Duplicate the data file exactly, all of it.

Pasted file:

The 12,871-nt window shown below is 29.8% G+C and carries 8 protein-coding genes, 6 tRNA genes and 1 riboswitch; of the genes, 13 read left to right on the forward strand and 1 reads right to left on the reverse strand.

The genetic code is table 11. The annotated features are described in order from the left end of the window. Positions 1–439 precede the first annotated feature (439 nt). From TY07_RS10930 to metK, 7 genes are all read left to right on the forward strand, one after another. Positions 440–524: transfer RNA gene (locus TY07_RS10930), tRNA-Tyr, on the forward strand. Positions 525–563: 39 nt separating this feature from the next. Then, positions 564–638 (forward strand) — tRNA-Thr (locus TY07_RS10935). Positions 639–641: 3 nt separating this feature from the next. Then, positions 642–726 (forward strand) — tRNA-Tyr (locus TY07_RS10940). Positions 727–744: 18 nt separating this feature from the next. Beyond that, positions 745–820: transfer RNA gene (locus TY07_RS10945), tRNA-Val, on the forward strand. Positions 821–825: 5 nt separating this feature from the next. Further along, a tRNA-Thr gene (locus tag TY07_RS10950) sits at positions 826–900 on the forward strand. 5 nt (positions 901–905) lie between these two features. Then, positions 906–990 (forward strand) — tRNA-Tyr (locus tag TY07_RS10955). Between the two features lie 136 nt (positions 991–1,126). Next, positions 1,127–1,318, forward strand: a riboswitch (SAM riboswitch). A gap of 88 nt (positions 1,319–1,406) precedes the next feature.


The 12,871-nt window shown below is 29.8% G+C and carries 8 protein-coding genes, 6 tRNA genes and 1 riboswitch; of the genes, 13 read left to right on the forward strand and 1 reads right to left on the reverse strand.

The genetic code is table 11. The annotated features are described in order from the left end of the window. Positions 1–439 precede the first annotated feature (439 nt). From TY07_RS10930 to metK, 7 genes are all read left to right on the forward strand, one after another. Positions 440–524: transfer RNA gene (locus TY07_RS10930), tRNA-Tyr, on the forward strand. Positions 525–563: 39 nt separating this feature from the next. Then, positions 564–638 (forward strand) — tRNA-Thr (locus TY07_RS10935). Positions 639–641: 3 nt separating this feature from the next. Then, positions 642–726 (forward strand) — tRNA-Tyr (locus TY07_RS10940). Positions 727–744: 18 nt separating this feature from the next. Beyond that, positions 745–820: transfer RNA gene (locus TY07_RS10945), tRNA-Val, on the forward strand. Positions 821–825: 5 nt separating this feature from the next. Further along, a tRNA-Thr gene (locus tag TY07_RS10950) sits at positions 826–900 on the forward strand. 5 nt (positions 901–905) lie between these two features. Then, positions 906–990 (forward strand) — tRNA-Tyr (locus tag TY07_RS10955). Between the two features lie 136 nt (positions 991–1,126). Next, positions 1,127–1,318, forward strand: a riboswitch (SAM riboswitch). A gap of 88 nt (positions 1,319–1,406) precedes the next feature.